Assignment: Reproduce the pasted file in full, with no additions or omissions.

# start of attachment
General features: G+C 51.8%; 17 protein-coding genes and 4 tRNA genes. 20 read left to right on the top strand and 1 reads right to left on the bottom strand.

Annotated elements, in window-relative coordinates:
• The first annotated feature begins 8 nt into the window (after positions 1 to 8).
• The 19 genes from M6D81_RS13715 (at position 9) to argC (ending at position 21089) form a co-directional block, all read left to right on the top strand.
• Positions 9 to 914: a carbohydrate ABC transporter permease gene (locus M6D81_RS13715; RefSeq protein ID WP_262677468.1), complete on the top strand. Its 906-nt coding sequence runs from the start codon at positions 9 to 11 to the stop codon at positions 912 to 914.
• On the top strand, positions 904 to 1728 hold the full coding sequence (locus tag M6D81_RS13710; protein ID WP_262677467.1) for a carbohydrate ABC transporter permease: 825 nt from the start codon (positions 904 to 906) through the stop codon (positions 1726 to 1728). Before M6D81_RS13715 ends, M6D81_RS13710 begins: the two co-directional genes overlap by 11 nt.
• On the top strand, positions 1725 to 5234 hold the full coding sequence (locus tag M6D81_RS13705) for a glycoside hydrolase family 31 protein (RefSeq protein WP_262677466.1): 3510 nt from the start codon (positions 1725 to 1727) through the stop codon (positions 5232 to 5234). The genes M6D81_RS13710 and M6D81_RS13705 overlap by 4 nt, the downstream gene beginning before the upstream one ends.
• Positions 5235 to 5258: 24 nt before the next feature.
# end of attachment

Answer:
General features: G+C 51.8%; 17 protein-coding genes and 4 tRNA genes. 20 read left to right on the top strand and 1 reads right to left on the bottom strand.

Annotated elements, in window-relative coordinates:
• The first annotated feature begins 8 nt into the window (after positions 1 to 8).
• The 19 genes from M6D81_RS13715 (at position 9) to argC (ending at position 21089) form a co-directional block, all read left to right on the top strand.
• Positions 9 to 914: a carbohydrate ABC transporter permease gene (locus M6D81_RS13715; RefSeq protein ID WP_262677468.1), complete on the top strand. Its 906-nt coding sequence runs from the start codon at positions 9 to 11 to the stop codon at positions 912 to 914.
• On the top strand, positions 904 to 1728 hold the full coding sequence (locus tag M6D81_RS13710; protein ID WP_262677467.1) for a carbohydrate ABC transporter permease: 825 nt from the start codon (positions 904 to 906) through the stop codon (positions 1726 to 1728). Before M6D81_RS13715 ends, M6D81_RS13710 begins: the two co-directional genes overlap by 11 nt.
• On the top strand, positions 1725 to 5234 hold the full coding sequence (locus tag M6D81_RS13705) for a glycoside hydrolase family 31 protein (RefSeq protein WP_262677466.1): 3510 nt from the start codon (positions 1725 to 1727) through the stop codon (positions 5232 to 5234). The genes M6D81_RS13710 and M6D81_RS13705 overlap by 4 nt, the downstream gene beginning before the upstream one ends.
• Positions 5235 to 5258: 24 nt before the next feature.